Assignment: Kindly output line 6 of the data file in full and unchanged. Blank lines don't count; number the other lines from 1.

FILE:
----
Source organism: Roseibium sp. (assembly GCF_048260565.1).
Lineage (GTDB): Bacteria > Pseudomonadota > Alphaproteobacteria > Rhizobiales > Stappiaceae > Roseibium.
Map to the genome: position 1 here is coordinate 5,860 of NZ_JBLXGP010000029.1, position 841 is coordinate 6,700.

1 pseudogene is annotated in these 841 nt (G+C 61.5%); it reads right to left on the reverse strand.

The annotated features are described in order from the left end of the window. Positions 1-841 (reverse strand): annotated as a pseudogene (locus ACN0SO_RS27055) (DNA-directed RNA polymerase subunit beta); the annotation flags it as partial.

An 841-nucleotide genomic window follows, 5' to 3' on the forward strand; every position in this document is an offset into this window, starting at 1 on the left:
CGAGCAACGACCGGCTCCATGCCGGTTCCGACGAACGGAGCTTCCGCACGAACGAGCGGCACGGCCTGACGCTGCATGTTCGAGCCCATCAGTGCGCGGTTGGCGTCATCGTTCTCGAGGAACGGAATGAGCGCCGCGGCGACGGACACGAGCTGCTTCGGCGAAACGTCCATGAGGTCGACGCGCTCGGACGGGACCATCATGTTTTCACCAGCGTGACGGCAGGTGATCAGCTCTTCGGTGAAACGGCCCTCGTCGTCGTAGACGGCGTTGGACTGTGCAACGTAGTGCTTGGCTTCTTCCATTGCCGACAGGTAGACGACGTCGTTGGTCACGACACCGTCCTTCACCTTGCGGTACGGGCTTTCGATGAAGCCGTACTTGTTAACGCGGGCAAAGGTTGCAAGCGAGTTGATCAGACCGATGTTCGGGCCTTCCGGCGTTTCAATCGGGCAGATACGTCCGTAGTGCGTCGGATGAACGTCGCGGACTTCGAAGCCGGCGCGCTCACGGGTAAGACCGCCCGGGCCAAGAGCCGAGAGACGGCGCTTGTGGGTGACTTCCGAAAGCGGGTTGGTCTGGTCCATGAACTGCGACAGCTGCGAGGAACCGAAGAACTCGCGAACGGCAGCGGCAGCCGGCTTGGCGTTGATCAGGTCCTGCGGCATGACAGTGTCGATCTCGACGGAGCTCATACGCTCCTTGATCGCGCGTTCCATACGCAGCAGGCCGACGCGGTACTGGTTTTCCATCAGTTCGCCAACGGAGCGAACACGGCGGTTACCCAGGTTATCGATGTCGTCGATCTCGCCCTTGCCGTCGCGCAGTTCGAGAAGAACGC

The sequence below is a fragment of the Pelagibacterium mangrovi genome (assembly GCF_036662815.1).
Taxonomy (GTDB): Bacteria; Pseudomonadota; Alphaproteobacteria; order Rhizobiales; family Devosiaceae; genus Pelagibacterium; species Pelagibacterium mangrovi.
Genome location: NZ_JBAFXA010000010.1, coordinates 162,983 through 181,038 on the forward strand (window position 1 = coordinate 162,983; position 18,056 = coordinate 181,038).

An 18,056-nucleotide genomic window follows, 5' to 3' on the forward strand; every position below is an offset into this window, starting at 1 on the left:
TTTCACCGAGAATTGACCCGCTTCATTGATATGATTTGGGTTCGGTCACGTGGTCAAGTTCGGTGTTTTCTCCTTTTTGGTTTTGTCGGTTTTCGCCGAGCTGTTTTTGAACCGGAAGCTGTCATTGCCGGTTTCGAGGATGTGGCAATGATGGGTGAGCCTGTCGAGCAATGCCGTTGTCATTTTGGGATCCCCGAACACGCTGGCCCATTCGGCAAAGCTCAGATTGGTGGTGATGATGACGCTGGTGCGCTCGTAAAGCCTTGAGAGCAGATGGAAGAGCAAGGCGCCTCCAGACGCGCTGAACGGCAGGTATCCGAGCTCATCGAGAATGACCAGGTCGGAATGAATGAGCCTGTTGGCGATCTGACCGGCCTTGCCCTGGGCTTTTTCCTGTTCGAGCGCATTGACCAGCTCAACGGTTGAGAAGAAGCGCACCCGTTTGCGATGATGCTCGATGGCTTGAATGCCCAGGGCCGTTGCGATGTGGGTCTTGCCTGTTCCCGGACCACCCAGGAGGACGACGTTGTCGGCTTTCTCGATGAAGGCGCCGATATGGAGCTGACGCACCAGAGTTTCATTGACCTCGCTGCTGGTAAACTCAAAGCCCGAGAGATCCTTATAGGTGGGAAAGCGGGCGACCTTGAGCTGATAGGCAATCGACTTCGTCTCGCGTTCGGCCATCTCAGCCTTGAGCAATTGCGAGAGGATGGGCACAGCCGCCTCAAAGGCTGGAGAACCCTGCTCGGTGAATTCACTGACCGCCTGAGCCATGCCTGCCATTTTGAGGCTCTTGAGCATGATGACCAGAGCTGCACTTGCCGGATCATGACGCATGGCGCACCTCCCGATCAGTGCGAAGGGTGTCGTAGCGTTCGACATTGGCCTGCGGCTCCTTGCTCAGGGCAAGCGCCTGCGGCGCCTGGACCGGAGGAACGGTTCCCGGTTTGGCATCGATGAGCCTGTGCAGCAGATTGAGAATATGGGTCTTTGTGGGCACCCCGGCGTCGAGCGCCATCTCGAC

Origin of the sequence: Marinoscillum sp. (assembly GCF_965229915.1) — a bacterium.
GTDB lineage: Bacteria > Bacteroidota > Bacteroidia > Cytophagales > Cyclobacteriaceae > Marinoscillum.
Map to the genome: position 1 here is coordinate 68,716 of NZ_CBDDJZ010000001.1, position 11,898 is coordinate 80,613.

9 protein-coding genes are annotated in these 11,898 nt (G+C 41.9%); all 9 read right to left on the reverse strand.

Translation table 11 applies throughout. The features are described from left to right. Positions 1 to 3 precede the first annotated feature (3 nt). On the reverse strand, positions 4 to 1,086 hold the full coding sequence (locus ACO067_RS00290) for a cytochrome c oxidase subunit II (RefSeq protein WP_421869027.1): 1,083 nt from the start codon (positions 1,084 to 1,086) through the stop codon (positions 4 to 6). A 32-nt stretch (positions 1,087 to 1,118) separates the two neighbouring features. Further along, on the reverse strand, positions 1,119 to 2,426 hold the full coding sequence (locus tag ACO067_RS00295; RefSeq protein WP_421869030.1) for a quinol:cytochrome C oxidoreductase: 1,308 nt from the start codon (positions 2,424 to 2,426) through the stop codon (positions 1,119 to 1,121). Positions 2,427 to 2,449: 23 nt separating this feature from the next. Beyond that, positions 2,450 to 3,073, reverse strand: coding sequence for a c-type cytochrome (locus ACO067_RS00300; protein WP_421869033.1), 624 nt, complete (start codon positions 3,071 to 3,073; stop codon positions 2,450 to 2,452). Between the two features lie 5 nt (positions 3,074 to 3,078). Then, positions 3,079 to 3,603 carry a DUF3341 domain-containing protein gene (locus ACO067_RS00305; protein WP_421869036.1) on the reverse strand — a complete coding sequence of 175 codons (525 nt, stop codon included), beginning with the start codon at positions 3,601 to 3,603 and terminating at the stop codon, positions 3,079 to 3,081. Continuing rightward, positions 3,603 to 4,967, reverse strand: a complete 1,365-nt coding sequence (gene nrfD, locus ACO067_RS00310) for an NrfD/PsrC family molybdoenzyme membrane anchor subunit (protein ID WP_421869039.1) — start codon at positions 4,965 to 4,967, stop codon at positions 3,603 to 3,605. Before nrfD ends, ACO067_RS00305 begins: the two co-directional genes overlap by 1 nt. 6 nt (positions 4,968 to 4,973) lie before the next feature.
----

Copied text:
An 841-nucleotide genomic window follows, 5' to 3' on the forward strand; every position in this document is an offset into this window, starting at 1 on the left: